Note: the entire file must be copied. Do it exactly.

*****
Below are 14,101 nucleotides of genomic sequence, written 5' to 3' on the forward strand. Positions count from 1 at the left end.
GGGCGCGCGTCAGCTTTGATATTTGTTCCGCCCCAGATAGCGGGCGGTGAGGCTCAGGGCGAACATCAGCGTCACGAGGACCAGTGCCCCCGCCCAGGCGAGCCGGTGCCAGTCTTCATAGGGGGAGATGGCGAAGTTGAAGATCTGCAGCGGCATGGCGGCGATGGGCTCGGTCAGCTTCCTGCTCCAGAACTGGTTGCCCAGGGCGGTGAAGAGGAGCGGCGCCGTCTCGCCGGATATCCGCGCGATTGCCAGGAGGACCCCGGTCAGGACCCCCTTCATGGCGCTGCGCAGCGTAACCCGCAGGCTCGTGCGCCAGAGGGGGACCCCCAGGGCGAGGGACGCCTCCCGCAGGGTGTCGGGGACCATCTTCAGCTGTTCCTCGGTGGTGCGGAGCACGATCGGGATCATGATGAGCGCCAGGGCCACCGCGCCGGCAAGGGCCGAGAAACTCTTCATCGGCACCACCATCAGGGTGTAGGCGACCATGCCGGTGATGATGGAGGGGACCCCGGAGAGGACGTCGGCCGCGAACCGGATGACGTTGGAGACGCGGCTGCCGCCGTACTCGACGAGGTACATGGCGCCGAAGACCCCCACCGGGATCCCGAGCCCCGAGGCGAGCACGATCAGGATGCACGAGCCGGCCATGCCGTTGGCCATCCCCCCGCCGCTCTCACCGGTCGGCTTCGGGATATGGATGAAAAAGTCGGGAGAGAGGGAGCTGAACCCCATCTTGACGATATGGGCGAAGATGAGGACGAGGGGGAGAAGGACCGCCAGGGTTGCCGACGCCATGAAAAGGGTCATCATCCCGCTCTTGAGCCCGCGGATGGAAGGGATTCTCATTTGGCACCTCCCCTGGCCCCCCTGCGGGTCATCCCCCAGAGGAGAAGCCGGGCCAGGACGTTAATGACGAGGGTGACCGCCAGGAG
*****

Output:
Below are 14,101 nucleotides of genomic sequence, written 5' to 3' on the forward strand. Positions count from 1 at the left end.
GGGCGCGCGTCAGCTTTGATATTTGTTCCGCCCCAGATAGCGGGCGGTGAGGCTCAGGGCGAACATCAGCGTCACGAGGACCAGTGCCCCCGCCCAGGCGAGCCGGTGCCAGTCTTCATAGGGGGAGATGGCGAAGTTGAAGATCTGCAGCGGCATGGCGGCGATGGGCTCGGTCAGCTTCCTGCTCCAGAACTGGTTGCCCAGGGCGGTGAAGAGGAGCGGCGCCGTCTCGCCGGATATCCGCGCGATTGCCAGGAGGACCCCGGTCAGGACCCCCTTCATGGCGCTGCGCAGCGTAACCCGCAGGCTCGTGCGCCAGAGGGGGACCCCCAGGGCGAGGGACGCCTCCCGCAGGGTGTCGGGGACCATCTTCAGCTGTTCCTCGGTGGTGCGGAGCACGATCGGGATCATGATGAGCGCCAGGGCCACCGCGCCGGCAAGGGCCGAGAAACTCTTCATCGGCACCACCATCAGGGTGTAGGCGACCATGCCGGTGATGATGGAGGGGACCCCGGAGAGGACGTCGGCCGCGAACCGGATGACGTTGGAGACGCGGCTGCCGCCGTACTCGACGAGGTACATGGCGCCGAAGACCCCCACCGGGATCCCGAGCCCCGAGGCGAGCACGATCAGGATGCACGAGCCGGCCATGCCGTTGGCCATCCCCCCGCCGCTCTCACCGGTCGGCTTCGGGATATGGATGAAAAAGTCGGGAGAGAGGGAGCTGAACCCCATCTTGACGATATGGGCGAAGATGAGGACGAGGGGGAGAAGGACCGCCAGGGTTGCCGACGCCATGAAAAGGGTCATCATCCCGCTCTTGAGCCCGCGGATGGAAGGGATTCTCATTTGGCACCTCCCCTGGCCCCCCTGCGGGTCATCCCCCAGAGGAGAAGCCGGGCCAGGACGTTAATGACGAGGGTGACCGCCAGGAG